This can also be created inside a story’s own framework. Tolkien created the Orcs as the primary embodiment of the Enemy by stories told within the story, dialogue, and imagery. Tolkien created a culture for the orcs which they carried everywhere they went. You never needed to see the deepest acts of cruelty the orcs perpetrated to imagine what they might do to Frodo in Barad-dur. When the heroes of The Lord of the Rings fought the Orcs, it was unlike any other fight, because the orcs had their own mystique. You hate them, but simultaneously you are fascinated by them. Somehow they make you want to know more about them and see more of them.

The Same is true about Lovecraft’s “The Colour Out of Space.” Lovecraft spends the entire length of the short story building the aura of his threat which is only physically manifested at the very end. Indeed, it is a long time before any harm is fully realized in this story. The excitement stems from the feeling that builds around the threat – this strange other-worldliness that slowly creeps into the world we know. It is a feeling that follows the threat, not the threat itself.

Lovecraft's "Colour Out of Space" builds a deep-rooted aura around its "antagonist" long before any true threat is realized.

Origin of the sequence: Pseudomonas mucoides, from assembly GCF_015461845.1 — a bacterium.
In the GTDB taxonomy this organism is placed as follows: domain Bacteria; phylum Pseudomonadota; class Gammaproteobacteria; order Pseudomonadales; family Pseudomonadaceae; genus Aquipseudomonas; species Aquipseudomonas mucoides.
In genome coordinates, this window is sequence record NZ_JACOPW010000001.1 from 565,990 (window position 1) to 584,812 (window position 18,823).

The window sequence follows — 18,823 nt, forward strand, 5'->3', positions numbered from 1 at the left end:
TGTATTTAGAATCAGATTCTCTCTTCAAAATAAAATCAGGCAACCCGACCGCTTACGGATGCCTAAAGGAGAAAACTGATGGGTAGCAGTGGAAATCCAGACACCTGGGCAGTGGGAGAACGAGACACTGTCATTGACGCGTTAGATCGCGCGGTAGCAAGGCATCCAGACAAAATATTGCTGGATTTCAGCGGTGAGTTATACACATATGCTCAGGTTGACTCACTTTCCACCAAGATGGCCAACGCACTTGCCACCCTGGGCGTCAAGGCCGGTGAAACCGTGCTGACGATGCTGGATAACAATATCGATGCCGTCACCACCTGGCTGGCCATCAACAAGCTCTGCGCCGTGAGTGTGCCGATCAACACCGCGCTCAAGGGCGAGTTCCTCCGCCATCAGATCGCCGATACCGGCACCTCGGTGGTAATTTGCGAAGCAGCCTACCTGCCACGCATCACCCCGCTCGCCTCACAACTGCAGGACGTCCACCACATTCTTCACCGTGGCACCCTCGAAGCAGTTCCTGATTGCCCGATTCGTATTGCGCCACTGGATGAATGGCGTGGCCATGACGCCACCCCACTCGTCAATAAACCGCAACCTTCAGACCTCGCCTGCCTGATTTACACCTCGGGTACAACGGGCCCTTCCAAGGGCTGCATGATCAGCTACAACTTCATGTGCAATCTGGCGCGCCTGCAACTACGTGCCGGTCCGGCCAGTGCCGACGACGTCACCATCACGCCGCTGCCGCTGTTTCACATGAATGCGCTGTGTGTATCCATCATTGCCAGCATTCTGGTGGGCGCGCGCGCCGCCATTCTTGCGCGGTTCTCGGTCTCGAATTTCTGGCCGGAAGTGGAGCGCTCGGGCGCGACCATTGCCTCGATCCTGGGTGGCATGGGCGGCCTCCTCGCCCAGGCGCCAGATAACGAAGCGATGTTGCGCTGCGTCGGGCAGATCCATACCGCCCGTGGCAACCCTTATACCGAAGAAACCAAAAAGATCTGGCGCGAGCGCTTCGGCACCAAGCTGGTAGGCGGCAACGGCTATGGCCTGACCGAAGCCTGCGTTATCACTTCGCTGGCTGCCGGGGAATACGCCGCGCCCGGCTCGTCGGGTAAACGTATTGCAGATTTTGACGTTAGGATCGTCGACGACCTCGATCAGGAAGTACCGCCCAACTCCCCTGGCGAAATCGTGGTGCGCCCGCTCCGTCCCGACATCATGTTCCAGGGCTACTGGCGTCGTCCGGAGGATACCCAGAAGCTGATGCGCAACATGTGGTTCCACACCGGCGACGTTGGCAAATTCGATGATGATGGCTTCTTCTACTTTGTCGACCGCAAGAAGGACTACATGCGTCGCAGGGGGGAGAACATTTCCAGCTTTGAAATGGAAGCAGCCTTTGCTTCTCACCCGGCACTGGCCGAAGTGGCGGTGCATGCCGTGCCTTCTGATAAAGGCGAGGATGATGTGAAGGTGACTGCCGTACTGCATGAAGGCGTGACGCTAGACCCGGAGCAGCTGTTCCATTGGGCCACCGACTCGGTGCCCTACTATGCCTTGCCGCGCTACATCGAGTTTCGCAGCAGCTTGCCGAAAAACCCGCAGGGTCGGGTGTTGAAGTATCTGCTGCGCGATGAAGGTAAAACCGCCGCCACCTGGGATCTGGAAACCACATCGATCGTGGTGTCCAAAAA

Lovecraft's "Colour Out of Space" builds a deep-rooted aura around its "antagonist" long before any true threat is realized. | Source

An Exciting Story

It should be obvious to the reader that, while threat can exist without aura, aura requires a perceived threat. Its not enough to build an aura around orcs, they have to actually enter into the story. This is perhaps what separates the wheat from the chaff – great writing from decent writing. Each author, just like each reader, will vary the auro/threat ratio. Some writers don’t require aura at all, some are fascinated by it to a fault. The Colour Out of Space will not likely appeal to the vast majority of modern readers, because aura is virtually all you have through most of the story, on the other hand a story with only threat and no aura may appeal to some, but many will find it flat and unimpressive. The most universally exciting story will likely have healthy amounts of both, but it is up to the writer to decide which they are most passionate about.

Tolkien was a master of aura – The Hobbit and The Lord of the Rings are rich in their own cultures, peoples, and mystiques. The movies made of Lord of the Rings capture a decent amount of that aura, but far less than the books. This is the reason many who love the books disdain the movies, and many who love the movies find the books slow and laborious to read. No one can say Tolkien isn’t a great author, it is simply a matter of taste. The important thing is to supply both aura and threat, and let the reader choose which they are most excited by!

© 2018 B A Johnson